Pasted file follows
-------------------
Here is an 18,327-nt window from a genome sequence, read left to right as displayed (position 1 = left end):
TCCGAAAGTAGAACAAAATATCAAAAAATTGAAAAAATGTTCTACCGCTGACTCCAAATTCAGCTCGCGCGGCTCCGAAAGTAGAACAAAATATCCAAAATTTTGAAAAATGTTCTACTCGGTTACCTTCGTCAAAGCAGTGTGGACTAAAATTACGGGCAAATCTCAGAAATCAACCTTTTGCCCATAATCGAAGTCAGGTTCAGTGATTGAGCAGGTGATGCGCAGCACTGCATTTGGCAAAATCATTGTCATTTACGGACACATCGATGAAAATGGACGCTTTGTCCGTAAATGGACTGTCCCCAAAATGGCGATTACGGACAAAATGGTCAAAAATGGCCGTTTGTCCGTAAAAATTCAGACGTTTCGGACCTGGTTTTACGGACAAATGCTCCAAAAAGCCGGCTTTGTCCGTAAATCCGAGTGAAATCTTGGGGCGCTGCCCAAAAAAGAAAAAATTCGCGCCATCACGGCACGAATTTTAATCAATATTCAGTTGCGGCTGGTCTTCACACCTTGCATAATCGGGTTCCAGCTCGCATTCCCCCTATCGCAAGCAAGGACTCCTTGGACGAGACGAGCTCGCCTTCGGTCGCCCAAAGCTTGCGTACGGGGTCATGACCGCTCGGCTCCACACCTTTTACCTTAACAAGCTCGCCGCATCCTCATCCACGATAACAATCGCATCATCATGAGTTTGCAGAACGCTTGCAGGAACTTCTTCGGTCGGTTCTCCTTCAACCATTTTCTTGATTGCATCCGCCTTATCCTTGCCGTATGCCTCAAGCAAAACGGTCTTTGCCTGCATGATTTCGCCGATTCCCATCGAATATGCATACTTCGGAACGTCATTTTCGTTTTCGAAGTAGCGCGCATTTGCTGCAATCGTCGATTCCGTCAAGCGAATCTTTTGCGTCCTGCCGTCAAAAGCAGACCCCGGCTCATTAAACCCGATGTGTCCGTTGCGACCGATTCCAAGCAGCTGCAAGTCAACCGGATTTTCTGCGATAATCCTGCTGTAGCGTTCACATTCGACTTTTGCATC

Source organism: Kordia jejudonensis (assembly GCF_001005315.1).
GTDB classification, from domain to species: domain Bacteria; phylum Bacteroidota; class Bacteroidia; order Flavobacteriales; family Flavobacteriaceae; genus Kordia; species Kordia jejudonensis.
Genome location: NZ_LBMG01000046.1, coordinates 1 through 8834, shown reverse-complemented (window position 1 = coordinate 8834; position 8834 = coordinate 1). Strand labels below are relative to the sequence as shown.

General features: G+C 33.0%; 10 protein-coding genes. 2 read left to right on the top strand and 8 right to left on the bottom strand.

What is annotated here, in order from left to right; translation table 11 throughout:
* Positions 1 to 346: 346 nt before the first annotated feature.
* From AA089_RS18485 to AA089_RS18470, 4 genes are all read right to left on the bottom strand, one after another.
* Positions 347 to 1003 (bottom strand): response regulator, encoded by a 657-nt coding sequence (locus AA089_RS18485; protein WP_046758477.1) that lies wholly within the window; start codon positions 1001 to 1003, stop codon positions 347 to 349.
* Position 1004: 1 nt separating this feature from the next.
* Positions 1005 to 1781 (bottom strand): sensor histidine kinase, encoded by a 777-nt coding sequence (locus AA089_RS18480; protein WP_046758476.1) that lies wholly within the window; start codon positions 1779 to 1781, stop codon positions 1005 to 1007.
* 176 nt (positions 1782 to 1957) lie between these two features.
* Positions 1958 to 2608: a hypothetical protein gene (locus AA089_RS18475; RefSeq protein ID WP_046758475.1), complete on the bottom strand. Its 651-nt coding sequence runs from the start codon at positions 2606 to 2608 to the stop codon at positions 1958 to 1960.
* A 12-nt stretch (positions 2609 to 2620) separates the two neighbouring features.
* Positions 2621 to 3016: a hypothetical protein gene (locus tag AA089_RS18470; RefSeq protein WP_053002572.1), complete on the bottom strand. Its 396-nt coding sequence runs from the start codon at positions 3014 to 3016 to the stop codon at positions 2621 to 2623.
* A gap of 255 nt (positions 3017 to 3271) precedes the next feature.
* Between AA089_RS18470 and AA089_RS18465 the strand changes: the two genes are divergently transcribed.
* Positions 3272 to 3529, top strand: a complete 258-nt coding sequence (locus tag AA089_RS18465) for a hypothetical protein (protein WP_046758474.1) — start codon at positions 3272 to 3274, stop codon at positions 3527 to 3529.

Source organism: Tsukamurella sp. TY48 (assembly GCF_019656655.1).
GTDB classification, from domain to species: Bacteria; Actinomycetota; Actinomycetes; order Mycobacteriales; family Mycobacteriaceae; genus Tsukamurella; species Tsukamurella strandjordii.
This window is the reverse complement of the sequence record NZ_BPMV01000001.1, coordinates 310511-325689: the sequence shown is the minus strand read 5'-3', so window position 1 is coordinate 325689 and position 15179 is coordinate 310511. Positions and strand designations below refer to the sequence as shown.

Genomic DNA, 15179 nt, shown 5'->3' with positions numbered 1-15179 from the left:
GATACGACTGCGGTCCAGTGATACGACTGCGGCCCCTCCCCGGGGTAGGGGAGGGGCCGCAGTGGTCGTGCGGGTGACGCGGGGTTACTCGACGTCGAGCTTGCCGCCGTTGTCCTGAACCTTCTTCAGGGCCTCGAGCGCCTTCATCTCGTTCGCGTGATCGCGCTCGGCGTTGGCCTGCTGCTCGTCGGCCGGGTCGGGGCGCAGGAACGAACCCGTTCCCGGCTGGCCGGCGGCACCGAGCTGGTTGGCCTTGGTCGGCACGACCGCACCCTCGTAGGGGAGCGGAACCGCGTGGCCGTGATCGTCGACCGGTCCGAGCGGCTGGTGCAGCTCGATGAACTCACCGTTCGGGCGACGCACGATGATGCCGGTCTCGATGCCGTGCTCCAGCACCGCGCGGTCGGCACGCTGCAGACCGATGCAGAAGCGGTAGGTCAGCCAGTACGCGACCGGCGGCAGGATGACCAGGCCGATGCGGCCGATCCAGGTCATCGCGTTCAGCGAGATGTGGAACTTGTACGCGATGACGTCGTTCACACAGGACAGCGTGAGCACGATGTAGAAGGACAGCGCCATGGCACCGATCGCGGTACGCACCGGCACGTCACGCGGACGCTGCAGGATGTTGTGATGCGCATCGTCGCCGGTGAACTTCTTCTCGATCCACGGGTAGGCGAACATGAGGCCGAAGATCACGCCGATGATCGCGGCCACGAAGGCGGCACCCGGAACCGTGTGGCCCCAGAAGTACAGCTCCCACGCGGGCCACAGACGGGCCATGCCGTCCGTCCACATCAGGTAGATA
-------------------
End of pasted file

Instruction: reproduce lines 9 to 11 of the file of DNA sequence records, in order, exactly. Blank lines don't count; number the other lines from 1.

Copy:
* From AA089_RS18485 to AA089_RS18470, 4 genes are all read right to left on the bottom strand, one after another.
* Positions 347 to 1003 (bottom strand): response regulator, encoded by a 657-nt coding sequence (locus AA089_RS18485; protein WP_046758477.1) that lies wholly within the window; start codon positions 1001 to 1003, stop codon positions 347 to 349.
* Position 1004: 1 nt separating this feature from the next.